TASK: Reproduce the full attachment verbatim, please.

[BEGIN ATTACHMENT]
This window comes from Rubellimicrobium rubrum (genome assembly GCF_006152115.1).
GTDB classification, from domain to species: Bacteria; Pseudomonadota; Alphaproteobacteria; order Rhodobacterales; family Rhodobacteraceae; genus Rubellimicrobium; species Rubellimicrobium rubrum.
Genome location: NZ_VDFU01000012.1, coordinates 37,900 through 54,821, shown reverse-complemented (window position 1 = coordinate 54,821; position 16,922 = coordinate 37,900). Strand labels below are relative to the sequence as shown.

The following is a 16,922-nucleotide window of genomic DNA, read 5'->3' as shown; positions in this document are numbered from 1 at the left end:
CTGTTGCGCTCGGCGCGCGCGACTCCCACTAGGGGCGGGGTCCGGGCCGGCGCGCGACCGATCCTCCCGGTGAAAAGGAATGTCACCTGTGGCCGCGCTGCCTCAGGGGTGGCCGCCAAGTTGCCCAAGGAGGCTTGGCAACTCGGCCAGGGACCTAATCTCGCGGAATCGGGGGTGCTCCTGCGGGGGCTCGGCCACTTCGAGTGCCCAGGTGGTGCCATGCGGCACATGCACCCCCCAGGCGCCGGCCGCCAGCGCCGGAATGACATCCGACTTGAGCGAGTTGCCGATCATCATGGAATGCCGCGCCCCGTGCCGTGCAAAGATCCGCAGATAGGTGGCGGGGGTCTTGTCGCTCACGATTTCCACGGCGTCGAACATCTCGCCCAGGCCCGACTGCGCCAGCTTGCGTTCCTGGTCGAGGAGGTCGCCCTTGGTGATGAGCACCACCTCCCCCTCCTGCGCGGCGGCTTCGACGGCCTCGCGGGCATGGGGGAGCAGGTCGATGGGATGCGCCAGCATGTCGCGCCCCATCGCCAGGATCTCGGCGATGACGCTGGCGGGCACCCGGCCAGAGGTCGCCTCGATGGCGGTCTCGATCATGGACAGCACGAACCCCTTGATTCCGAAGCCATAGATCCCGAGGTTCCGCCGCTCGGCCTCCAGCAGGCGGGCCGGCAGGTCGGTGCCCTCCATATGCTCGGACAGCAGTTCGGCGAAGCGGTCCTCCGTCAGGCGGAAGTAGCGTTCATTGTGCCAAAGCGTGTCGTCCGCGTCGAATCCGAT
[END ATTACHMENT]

This window comes from Rubellimicrobium rubrum (genome assembly GCF_006152115.1).
GTDB classification, from domain to species: Bacteria; Pseudomonadota; Alphaproteobacteria; order Rhodobacterales; family Rhodobacteraceae; genus Rubellimicrobium; species Rubellimicrobium rubrum.
Genome location: NZ_VDFU01000012.1, coordinates 37,900 through 54,821, shown reverse-complemented (window position 1 = coordinate 54,821; position 16,922 = coordinate 37,900). Strand labels below are relative to the sequence as shown.

The following is a 16,922-nucleotide window of genomic DNA, read 5'->3' as shown; positions in this document are numbered from 1 at the left end:
CTGTTGCGCTCGGCGCGCGCGACTCCCACTAGGGGCGGGGTCCGGGCCGGCGCGCGACCGATCCTCCCGGTGAAAAGGAATGTCACCTGTGGCCGCGCTGCCTCAGGGGTGGCCGCCAAGTTGCCCAAGGAGGCTTGGCAACTCGGCCAGGGACCTAATCTCGCGGAATCGGGGGTGCTCCTGCGGGGGCTCGGCCACTTCGAGTGCCCAGGTGGTGCCATGCGGCACATGCACCCCCCAGGCGCCGGCCGCCAGCGCCGGAATGACATCCGACTTGAGCGAGTTGCCGATCATCATGGAATGCCGCGCCCCGTGCCGTGCAAAGATCCGCAGATAGGTGGCGGGGGTCTTGTCGCTCACGATTTCCACGGCGTCGAACATCTCGCCCAGGCCCGACTGCGCCAGCTTGCGTTCCTGGTCGAGGAGGTCGCCCTTGGTGATGAGCACCACCTCCCCCTCCTGCGCGGCGGCTTCGACGGCCTCGCGGGCATGGGGGAGCAGGTCGATGGGATGCGCCAGCATGTCGCGCCCCATCGCCAGGATCTCGGCGATGACGCTGGCGGGCACCCGGCCAGAGGTCGCCTCGATGGCGGTCTCGATCATGGACAGCACGAACCCCTTGATTCCGAAGCCATAGATCCCGAGGTTCCGCCGCTCGGCCTCCAGCAGGCGGGCCGGCAGGTCGGTGCCCTCCATATGCTCGGACAGCAGTTCGGCGAAGCGGTCCTCCGTCAGGCGGAAGTAGCGTTCATTGTGCCAAAGCGTGTCGTCCGCGTCGAATCCGAT